The oitagter before it, whose role sizably influenced the role of the varki, was incredibly varied in its arsenal. Before the age of firearms, the weapon was either the user's choice or a standard fit to a chapter's doctrine. Even as the firearm was introduced to combat, the weapon was intended to be personally maintained by the user. Alkali weaponry were often modified or even secretly slotted out for a different weapon, as the user could afford and appreciate.

At the dawn of the varki, there was a call for similar customizability. It was an open secret at this point, but the standardization of manufacturing jeopardized the freedom the gunners once had. Most alarmingly, a gun was mounted through one of the slits and welded to the front side, ensuring that repairs and replacements could only come from certain channels. When the grievance was presented to the military command, they relented and passed the duty of armament doctrine to the chapters of varki. To accommodate for this, research developed an interchangeable turret to be welded onto the front and sides of the varki, from which operators could slot one of a number of weapons. These would eventually include small arms, machine guns, cannons, and grenade launchers.

With the expanded armament availabilities of the varki, certain patterns began to arise. Operators that were given full freedoms often chose small arms because they were cheaper, more maneuverable, and easier to use. Even so, small arms were far too ineffective for the armor that the varki brought with it. This was also a problem shared by the pre-mechanized oitagter. To combat this, operators would stash five or six alkali firearms beside the gunner (which was still a cheaper option than most others). An operator behind the gunner would load the ammunition while the gunner maintained a steady barrage of accurate fire. The varki in this sense was a small mobile pillbox, and was fairly effective against enemy infantry. However, when command demanded that certain battlements be captured or brought down, these kinds of varki were wholly inadequate.

One assault in the port of Wagra exemplified the issue. Keyrit forces had punched a hole in the enemy lines, through which a battalion of varki charged. The leader sent them to a compound where the enemy strategic command resided, and ordered the compound to be turned to dust. The varki that made it through had no cannons or other such items that could destroy from a distance. Rather, the foremost tank parked inside the compound while the captain got out. She affixed demolitions charges to the compound from spare supplies in the vehicle. She was caught in crossfire between the Yukuric general's personal bodyguard and her supportive comrades. The commander was wounded as she made her way back to her vehicle, and they were sitting ducks as the varki rushed out of the compound. For all that, the explosive was a dud. The general fled his post when half of his bodyguard died, so the varki could claim a very humiliating victory.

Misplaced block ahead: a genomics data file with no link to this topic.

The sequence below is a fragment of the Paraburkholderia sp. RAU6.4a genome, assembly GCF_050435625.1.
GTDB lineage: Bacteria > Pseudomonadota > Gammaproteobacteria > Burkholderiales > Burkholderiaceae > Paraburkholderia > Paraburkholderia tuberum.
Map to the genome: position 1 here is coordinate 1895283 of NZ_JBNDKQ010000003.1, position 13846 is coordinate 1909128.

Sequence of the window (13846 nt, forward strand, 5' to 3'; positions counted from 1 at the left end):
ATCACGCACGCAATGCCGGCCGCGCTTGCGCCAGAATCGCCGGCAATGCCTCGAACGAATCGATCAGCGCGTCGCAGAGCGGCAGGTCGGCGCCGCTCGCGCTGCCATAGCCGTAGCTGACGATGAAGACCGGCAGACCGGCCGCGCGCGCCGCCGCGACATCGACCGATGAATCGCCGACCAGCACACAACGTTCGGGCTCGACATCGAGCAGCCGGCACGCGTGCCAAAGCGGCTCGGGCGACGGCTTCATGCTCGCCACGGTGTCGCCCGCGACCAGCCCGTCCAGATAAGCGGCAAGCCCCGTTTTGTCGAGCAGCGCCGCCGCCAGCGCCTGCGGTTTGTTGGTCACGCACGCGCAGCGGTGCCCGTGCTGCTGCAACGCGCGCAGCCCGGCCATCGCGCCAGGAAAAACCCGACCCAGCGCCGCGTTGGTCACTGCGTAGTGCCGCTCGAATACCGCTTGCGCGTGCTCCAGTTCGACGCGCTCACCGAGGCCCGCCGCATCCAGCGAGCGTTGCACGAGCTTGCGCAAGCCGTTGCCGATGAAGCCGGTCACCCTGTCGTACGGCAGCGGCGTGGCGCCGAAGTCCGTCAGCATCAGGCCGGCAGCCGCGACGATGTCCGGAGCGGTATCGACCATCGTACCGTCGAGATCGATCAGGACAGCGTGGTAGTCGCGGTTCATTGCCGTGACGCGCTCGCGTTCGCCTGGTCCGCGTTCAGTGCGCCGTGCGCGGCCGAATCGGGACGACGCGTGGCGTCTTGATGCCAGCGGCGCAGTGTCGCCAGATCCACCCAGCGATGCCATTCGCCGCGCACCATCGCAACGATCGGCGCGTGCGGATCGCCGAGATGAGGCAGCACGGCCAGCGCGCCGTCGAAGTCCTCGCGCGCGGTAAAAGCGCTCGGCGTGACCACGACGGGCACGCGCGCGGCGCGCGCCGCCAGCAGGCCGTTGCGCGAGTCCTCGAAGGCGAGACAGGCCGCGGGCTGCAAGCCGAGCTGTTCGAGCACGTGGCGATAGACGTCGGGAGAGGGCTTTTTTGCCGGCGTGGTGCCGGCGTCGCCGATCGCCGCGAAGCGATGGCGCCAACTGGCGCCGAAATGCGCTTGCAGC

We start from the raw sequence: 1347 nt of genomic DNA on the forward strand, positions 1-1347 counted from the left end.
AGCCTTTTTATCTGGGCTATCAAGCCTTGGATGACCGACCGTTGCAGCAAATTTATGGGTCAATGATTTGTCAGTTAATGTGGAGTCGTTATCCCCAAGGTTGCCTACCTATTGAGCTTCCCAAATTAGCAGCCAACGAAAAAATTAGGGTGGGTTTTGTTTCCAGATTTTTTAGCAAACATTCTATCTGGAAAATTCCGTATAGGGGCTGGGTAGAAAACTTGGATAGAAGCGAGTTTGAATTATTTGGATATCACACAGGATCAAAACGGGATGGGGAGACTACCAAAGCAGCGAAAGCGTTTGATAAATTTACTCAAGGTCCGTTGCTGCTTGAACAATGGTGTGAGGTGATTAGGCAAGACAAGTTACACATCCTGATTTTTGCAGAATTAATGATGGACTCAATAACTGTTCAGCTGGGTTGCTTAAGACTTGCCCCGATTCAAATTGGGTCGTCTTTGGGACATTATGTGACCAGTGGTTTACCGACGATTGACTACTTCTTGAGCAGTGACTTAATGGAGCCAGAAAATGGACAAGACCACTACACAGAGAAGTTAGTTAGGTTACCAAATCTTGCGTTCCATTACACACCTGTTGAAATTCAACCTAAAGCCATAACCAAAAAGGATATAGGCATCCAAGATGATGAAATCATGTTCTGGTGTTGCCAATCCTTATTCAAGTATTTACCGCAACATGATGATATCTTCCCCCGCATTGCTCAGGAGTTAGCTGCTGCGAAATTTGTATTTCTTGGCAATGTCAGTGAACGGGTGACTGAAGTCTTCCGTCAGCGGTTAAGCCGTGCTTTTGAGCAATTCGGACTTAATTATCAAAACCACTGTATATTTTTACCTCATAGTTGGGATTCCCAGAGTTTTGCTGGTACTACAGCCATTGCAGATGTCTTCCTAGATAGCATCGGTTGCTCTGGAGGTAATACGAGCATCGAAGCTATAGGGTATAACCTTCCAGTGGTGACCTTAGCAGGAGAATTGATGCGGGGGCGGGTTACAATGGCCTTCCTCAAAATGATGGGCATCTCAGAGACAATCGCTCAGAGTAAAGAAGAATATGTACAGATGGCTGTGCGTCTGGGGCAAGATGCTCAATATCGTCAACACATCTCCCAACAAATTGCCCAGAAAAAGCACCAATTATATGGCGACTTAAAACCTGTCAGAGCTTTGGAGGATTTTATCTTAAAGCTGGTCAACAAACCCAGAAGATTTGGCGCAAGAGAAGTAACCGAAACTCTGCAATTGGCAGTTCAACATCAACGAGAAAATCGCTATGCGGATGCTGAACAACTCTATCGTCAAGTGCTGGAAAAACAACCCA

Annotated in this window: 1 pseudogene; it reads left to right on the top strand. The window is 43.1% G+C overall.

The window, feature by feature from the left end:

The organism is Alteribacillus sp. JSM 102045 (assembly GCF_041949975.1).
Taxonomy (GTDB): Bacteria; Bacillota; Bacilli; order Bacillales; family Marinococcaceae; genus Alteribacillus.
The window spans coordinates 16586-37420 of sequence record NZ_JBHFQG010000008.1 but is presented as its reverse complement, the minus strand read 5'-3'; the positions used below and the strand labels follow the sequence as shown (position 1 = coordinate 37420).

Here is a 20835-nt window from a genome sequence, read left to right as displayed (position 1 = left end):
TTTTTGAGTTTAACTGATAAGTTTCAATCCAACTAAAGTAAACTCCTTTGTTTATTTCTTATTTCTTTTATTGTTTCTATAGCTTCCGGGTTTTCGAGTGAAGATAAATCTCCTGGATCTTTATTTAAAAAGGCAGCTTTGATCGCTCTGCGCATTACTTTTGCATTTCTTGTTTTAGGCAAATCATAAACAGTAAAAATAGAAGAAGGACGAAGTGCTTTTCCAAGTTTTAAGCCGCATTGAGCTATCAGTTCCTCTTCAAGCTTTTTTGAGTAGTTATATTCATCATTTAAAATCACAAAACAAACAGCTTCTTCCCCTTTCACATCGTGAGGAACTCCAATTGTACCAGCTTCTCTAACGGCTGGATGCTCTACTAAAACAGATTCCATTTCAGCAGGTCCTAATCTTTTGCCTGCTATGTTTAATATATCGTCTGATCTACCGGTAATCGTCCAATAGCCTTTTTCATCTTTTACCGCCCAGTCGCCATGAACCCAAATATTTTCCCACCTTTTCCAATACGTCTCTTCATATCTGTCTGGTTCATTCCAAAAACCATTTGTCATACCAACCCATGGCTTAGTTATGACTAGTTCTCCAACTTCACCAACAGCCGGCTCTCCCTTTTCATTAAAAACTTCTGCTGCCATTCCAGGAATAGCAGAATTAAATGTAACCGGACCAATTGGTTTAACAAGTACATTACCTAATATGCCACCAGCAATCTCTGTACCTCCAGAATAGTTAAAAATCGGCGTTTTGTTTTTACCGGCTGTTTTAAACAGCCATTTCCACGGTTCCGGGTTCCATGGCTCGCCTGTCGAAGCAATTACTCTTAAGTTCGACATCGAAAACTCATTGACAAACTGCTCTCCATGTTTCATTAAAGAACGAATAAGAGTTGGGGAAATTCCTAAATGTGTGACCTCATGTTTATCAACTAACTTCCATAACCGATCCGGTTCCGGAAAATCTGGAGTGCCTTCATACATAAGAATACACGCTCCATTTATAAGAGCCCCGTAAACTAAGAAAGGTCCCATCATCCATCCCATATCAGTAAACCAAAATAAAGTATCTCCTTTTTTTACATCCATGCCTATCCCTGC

Keyrit was lucky that the Wagra assault was an isolated incident; it gave the military time for some much-needed doctrinal reform before a major conflict. The Daskalarchy's chapters, who still had control over weapon choice, were all summoned together to figure out a solution. The Yiki Conference, as it would be known, solidified Keyrit tank doctrine for future wars. They decreed the following elements:
Tanks would be designed to support infantry, and would be included in deployments greater than 400 infantry at a rate no less than one chapter per 400 infantry.
Infantry fighting vehicles would be deployed only in concentrations at or smaller than one tank per twenty infantry.
Tank crew would have helmets and small arms for personal usage as necessary.
The tank itself would have at least one long-range weapon installed and running at all times, of a choice determined by the chapter.
The varki chapter would have autonomy over varki equipment before battle and varki tactics during the battle, but those decisions could be vetoed by military command in critical cases.

Because of the reforms of the Yiki Conference, Keyrit found its niche in tank operations and was the foremost nation in those operations at the dawn of the Ugo-yt War. Most varki were equipped with a cannon, though some were equipped with high-powered grenade launchers.

Armor and defense

In the heritage of the oitagter, the front of the Varki is a solid rectangle, the thickest armor on the entire vehicle. Originally, that was going to be the only element of armor on the entire vehicle. However, tank crews began to get concerned about attacks from their flanks. The armor curved around to shield them from alkali fire. In order to keep the two sides relatively sturdy, a metal top held the three sides together. Optimally, the Varki would have armor on all four sides, but heat mitigation necessitated that the back of the Varki have no armor. In fact, it's completely open! This would in theory help the crew. If some part of the Varki was on fire, or if the whole hulk was unsalvageable, the crew wouldn't have to worry about blocked or difficult exits. They'd simply get up and run out the back of the vehicle, though potentially through the inflammed area.

Communication Tools & Systems